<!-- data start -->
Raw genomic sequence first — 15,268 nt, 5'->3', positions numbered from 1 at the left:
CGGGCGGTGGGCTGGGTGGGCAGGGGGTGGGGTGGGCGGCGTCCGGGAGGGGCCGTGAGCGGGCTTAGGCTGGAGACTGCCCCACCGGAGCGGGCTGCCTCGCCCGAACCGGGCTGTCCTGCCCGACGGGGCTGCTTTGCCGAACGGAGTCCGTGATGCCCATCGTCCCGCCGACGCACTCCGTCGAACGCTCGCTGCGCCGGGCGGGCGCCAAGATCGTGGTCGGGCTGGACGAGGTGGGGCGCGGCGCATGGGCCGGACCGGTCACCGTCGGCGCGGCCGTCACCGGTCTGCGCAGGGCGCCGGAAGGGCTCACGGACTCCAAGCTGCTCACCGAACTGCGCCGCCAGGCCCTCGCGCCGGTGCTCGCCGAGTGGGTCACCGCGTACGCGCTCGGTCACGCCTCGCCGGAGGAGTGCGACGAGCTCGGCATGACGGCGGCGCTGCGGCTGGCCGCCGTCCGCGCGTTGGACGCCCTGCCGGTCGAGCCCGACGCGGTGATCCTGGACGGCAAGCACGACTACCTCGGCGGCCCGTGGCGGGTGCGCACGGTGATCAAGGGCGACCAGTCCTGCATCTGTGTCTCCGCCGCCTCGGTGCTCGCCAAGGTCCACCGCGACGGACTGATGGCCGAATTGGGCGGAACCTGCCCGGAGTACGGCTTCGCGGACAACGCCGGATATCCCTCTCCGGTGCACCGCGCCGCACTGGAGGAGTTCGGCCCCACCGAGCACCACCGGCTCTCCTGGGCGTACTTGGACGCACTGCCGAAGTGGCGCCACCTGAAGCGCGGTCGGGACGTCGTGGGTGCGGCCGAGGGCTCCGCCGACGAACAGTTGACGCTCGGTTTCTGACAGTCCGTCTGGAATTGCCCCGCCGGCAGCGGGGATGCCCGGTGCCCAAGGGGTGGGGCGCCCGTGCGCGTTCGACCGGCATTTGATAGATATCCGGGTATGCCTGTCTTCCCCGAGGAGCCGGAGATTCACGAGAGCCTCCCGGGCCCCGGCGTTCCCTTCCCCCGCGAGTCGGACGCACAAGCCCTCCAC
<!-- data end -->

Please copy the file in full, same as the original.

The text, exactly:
Raw genomic sequence first — 15,268 nt, 5'->3', positions numbered from 1 at the left:
CGGGCGGTGGGCTGGGTGGGCAGGGGGTGGGGTGGGCGGCGTCCGGGAGGGGCCGTGAGCGGGCTTAGGCTGGAGACTGCCCCACCGGAGCGGGCTGCCTCGCCCGAACCGGGCTGTCCTGCCCGACGGGGCTGCTTTGCCGAACGGAGTCCGTGATGCCCATCGTCCCGCCGACGCACTCCGTCGAACGCTCGCTGCGCCGGGCGGGCGCCAAGATCGTGGTCGGGCTGGACGAGGTGGGGCGCGGCGCATGGGCCGGACCGGTCACCGTCGGCGCGGCCGTCACCGGTCTGCGCAGGGCGCCGGAAGGGCTCACGGACTCCAAGCTGCTCACCGAACTGCGCCGCCAGGCCCTCGCGCCGGTGCTCGCCGAGTGGGTCACCGCGTACGCGCTCGGTCACGCCTCGCCGGAGGAGTGCGACGAGCTCGGCATGACGGCGGCGCTGCGGCTGGCCGCCGTCCGCGCGTTGGACGCCCTGCCGGTCGAGCCCGACGCGGTGATCCTGGACGGCAAGCACGACTACCTCGGCGGCCCGTGGCGGGTGCGCACGGTGATCAAGGGCGACCAGTCCTGCATCTGTGTCTCCGCCGCCTCGGTGCTCGCCAAGGTCCACCGCGACGGACTGATGGCCGAATTGGGCGGAACCTGCCCGGAGTACGGCTTCGCGGACAACGCCGGATATCCCTCTCCGGTGCACCGCGCCGCACTGGAGGAGTTCGGCCCCACCGAGCACCACCGGCTCTCCTGGGCGTACTTGGACGCACTGCCGAAGTGGCGCCACCTGAAGCGCGGTCGGGACGTCGTGGGTGCGGCCGAGGGCTCCGCCGACGAACAGTTGACGCTCGGTTTCTGACAGTCCGTCTGGAATTGCCCCGCCGGCAGCGGGGATGCCCGGTGCCCAAGGGGTGGGGCGCCCGTGCGCGTTCGACCGGCATTTGATAGATATCCGGGTATGCCTGTCTTCCCCGAGGAGCCGGAGATTCACGAGAGCCTCCCGGGCCCCGGCGTTCCCTTCCCCCGCGAGTCGGACGCACAAGCCCTCCAC